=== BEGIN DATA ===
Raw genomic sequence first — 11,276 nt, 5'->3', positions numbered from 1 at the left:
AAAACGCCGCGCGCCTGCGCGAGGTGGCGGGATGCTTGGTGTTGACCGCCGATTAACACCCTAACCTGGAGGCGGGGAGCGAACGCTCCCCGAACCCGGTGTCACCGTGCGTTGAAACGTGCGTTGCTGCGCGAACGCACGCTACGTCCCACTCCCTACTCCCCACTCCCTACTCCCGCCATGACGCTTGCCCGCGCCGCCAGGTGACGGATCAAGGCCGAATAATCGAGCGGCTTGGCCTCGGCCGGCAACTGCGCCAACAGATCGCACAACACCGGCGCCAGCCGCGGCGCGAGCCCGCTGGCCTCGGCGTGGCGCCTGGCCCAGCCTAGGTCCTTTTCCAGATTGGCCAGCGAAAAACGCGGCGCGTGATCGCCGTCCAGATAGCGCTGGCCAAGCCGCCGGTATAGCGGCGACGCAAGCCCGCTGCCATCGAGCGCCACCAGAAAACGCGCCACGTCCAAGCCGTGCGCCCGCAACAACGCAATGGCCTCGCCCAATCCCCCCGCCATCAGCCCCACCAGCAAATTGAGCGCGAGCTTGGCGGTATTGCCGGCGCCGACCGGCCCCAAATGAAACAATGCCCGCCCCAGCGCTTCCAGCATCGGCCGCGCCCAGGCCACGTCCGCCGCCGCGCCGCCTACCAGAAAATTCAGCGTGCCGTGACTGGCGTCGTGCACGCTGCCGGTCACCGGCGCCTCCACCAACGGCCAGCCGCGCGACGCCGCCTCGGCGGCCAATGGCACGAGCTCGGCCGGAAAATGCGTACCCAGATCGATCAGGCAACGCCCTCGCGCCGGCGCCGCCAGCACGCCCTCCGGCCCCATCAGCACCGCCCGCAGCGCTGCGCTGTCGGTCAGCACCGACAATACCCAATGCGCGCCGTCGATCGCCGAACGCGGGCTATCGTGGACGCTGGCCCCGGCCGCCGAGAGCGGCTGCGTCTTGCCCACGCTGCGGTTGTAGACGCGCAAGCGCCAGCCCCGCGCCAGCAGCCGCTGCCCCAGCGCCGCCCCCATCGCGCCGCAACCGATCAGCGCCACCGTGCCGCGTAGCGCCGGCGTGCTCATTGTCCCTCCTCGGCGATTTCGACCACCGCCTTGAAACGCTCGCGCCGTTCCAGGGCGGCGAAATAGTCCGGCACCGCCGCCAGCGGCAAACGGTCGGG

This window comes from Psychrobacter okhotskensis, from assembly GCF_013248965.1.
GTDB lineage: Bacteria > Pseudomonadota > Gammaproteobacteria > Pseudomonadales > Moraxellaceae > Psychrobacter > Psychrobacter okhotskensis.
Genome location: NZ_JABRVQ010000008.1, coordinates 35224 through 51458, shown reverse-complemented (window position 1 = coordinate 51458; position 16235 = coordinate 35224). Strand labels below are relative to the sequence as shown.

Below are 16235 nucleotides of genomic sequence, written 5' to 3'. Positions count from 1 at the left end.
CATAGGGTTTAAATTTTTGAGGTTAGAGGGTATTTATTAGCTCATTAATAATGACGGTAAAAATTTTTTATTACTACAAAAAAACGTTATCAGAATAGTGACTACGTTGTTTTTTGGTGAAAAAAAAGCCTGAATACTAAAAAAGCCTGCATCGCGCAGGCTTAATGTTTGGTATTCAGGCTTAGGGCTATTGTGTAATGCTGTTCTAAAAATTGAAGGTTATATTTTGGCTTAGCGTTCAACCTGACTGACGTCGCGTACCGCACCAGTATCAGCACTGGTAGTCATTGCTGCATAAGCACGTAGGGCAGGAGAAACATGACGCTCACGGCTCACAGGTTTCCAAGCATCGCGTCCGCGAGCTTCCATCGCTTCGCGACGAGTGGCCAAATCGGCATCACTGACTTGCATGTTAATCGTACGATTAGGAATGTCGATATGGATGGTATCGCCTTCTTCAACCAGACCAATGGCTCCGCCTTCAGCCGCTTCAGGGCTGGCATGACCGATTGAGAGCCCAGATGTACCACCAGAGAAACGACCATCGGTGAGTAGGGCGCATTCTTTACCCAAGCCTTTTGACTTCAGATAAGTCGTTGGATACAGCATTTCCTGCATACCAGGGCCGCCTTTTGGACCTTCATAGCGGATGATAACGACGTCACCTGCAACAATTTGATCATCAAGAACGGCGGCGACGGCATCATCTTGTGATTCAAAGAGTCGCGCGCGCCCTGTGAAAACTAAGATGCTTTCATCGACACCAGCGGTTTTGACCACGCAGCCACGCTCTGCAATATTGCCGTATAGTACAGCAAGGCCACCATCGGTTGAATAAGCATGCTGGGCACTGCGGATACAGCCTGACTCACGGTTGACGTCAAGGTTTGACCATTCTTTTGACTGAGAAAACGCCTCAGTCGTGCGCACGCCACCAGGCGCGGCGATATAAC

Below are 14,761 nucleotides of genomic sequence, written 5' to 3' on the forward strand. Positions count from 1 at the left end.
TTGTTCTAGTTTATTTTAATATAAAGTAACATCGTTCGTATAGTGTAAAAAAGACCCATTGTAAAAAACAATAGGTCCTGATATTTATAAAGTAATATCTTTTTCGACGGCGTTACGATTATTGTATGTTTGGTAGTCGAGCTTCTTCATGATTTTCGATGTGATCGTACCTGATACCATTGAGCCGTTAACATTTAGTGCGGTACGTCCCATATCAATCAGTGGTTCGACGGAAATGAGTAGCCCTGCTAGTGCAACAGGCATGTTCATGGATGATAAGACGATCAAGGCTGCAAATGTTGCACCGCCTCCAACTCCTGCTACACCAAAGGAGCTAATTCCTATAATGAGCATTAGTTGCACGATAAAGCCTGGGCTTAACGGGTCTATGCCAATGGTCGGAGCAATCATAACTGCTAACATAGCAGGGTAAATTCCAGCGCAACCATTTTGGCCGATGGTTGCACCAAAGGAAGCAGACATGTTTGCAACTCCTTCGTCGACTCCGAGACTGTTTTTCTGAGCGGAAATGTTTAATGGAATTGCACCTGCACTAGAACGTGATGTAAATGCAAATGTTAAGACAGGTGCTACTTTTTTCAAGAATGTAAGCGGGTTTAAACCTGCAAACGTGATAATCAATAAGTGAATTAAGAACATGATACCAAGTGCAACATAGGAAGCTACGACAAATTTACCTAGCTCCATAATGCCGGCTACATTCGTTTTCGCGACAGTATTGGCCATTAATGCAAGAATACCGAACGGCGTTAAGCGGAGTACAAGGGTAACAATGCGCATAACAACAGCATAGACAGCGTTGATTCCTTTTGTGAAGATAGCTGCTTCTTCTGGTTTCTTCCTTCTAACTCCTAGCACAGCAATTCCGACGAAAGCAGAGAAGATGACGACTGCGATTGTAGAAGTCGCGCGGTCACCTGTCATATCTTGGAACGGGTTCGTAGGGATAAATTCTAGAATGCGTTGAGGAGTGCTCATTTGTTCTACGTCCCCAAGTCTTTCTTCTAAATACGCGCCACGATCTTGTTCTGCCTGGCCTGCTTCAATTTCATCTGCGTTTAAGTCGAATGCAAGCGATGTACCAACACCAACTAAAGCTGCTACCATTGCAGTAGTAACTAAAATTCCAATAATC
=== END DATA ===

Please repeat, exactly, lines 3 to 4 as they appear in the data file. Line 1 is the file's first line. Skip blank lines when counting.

This window comes from Psychrobacter okhotskensis, from assembly GCF_013248965.1.
GTDB lineage: Bacteria > Pseudomonadota > Gammaproteobacteria > Pseudomonadales > Moraxellaceae > Psychrobacter > Psychrobacter okhotskensis.